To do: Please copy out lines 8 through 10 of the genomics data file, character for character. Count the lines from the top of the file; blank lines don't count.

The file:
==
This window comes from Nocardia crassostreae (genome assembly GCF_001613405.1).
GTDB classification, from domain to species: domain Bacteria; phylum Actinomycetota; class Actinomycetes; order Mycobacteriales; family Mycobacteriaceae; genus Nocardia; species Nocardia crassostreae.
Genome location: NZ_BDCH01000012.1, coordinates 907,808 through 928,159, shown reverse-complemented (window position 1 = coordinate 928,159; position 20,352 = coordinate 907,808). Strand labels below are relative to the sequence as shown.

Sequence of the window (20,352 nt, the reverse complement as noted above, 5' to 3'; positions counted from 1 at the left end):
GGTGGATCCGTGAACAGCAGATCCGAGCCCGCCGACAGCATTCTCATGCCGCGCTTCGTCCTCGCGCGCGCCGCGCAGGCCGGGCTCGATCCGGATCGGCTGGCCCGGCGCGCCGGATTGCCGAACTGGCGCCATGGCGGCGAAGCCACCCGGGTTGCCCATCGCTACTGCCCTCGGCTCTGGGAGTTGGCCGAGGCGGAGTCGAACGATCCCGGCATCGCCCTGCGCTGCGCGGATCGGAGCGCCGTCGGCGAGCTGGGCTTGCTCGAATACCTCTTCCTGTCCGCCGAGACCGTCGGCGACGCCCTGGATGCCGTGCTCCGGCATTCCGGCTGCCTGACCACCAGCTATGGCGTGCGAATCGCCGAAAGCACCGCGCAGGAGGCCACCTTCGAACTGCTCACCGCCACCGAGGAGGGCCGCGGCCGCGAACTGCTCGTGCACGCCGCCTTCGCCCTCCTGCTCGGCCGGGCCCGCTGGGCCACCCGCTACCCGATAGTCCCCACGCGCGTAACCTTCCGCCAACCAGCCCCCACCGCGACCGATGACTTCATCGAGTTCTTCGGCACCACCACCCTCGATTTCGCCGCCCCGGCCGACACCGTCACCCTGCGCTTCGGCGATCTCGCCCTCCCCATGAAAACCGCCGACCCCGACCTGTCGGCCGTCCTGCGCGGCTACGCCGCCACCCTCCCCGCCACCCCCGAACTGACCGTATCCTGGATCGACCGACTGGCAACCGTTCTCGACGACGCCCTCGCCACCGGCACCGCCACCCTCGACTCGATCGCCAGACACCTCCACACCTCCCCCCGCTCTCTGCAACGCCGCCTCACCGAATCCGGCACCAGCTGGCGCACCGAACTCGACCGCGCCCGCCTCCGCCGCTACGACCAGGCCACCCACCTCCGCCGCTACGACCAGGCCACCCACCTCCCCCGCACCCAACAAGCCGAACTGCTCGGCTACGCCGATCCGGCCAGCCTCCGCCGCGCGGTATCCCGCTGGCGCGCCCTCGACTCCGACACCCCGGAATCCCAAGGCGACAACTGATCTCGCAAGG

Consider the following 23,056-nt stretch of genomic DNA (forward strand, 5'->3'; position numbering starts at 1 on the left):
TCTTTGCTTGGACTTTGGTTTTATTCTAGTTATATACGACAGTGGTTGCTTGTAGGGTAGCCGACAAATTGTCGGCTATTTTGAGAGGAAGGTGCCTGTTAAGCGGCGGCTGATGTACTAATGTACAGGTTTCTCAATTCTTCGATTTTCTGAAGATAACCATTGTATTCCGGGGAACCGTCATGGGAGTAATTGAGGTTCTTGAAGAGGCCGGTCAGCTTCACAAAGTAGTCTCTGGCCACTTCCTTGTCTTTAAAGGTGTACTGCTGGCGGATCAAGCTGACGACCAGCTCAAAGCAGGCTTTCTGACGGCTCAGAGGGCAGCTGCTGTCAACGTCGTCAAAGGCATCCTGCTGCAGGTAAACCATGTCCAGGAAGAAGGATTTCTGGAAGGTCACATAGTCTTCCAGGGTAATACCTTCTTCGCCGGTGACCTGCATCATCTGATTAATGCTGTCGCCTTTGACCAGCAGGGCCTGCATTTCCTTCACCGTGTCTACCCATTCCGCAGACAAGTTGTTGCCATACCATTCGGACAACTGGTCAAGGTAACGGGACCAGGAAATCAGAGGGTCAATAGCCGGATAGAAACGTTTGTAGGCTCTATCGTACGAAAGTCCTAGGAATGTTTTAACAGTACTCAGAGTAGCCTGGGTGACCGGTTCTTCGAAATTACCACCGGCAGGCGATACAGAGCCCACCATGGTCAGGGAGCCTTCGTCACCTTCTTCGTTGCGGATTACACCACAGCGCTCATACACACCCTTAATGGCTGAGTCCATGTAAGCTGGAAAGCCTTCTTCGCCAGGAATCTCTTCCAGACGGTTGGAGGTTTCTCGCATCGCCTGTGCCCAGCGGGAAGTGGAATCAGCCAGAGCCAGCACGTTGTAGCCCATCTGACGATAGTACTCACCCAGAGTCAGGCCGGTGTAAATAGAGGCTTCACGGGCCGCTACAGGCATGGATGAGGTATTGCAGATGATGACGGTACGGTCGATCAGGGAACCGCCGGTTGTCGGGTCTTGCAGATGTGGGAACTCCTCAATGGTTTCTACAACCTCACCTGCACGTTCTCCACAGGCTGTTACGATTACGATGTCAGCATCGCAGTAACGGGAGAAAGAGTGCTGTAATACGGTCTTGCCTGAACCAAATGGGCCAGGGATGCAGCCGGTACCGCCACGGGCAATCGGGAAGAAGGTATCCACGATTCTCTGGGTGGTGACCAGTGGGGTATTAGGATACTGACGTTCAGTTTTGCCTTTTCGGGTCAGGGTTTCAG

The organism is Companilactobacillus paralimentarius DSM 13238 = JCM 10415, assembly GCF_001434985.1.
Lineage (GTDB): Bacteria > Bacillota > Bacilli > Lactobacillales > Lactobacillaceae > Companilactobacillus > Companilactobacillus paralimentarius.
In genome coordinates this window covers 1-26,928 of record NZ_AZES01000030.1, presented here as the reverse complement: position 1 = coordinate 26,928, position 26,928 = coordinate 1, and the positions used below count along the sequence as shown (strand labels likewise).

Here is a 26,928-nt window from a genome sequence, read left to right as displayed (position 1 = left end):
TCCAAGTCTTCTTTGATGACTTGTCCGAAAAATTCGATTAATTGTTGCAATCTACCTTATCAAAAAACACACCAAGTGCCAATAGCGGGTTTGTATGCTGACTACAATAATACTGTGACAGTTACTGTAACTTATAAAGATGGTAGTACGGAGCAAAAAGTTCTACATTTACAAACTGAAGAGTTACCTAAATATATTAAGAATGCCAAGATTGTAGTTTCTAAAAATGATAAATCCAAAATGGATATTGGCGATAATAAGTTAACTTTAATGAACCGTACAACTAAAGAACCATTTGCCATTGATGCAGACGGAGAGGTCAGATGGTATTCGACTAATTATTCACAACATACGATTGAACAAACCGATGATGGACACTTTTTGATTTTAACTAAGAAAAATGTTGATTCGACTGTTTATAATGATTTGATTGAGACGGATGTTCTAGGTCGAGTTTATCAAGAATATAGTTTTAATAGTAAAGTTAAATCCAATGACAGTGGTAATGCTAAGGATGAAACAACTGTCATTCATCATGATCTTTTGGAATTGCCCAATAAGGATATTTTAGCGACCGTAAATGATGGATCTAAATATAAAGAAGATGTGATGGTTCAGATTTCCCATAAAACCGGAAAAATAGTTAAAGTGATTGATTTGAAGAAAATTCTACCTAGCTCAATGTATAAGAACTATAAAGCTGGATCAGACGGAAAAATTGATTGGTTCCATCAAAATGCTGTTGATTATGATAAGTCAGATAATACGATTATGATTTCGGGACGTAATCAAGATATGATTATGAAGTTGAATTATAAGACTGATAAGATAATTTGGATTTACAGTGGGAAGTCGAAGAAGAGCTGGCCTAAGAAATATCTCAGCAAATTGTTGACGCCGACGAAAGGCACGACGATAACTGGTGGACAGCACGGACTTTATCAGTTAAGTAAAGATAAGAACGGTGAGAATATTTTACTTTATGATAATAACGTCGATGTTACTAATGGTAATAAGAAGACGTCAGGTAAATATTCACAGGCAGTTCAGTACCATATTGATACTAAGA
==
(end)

The organism is Companilactobacillus paralimentarius DSM 13238 = JCM 10415, assembly GCF_001434985.1.
Lineage (GTDB): Bacteria > Bacillota > Bacilli > Lactobacillales > Lactobacillaceae > Companilactobacillus > Companilactobacillus paralimentarius.
In genome coordinates this window covers 1-26,928 of record NZ_AZES01000030.1, presented here as the reverse complement: position 1 = coordinate 26,928, position 26,928 = coordinate 1, and the positions used below count along the sequence as shown (strand labels likewise).